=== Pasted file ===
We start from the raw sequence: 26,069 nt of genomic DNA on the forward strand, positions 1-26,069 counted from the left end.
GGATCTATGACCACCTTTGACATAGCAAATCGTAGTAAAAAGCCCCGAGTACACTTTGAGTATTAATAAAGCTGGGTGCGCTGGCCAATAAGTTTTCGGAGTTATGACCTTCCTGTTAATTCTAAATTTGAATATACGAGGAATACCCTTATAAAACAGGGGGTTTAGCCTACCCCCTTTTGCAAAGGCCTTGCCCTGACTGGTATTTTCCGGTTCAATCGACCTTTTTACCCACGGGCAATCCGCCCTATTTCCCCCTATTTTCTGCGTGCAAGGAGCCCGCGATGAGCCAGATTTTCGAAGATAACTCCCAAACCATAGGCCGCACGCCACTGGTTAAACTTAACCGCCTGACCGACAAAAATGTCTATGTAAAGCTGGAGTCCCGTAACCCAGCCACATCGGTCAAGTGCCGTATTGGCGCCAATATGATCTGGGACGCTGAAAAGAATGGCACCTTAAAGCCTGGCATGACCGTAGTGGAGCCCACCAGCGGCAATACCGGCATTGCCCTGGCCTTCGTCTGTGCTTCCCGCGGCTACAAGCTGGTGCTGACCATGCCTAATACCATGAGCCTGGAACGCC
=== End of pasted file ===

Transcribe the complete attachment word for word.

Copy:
We start from the raw sequence: 26,069 nt of genomic DNA on the forward strand, positions 1-26,069 counted from the left end.
GGATCTATGACCACCTTTGACATAGCAAATCGTAGTAAAAAGCCCCGAGTACACTTTGAGTATTAATAAAGCTGGGTGCGCTGGCCAATAAGTTTTCGGAGTTATGACCTTCCTGTTAATTCTAAATTTGAATATACGAGGAATACCCTTATAAAACAGGGGGTTTAGCCTACCCCCTTTTGCAAAGGCCTTGCCCTGACTGGTATTTTCCGGTTCAATCGACCTTTTTACCCACGGGCAATCCGCCCTATTTCCCCCTATTTTCTGCGTGCAAGGAGCCCGCGATGAGCCAGATTTTCGAAGATAACTCCCAAACCATAGGCCGCACGCCACTGGTTAAACTTAACCGCCTGACCGACAAAAATGTCTATGTAAAGCTGGAGTCCCGTAACCCAGCCACATCGGTCAAGTGCCGTATTGGCGCCAATATGATCTGGGACGCTGAAAAGAATGGCACCTTAAAGCCTGGCATGACCGTAGTGGAGCCCACCAGCGGCAATACCGGCATTGCCCTGGCCTTCGTCTGTGCTTCCCGCGGCTACAAGCTGGTGCTGACCATGCCTAATACCATGAGCCTGGAACGCC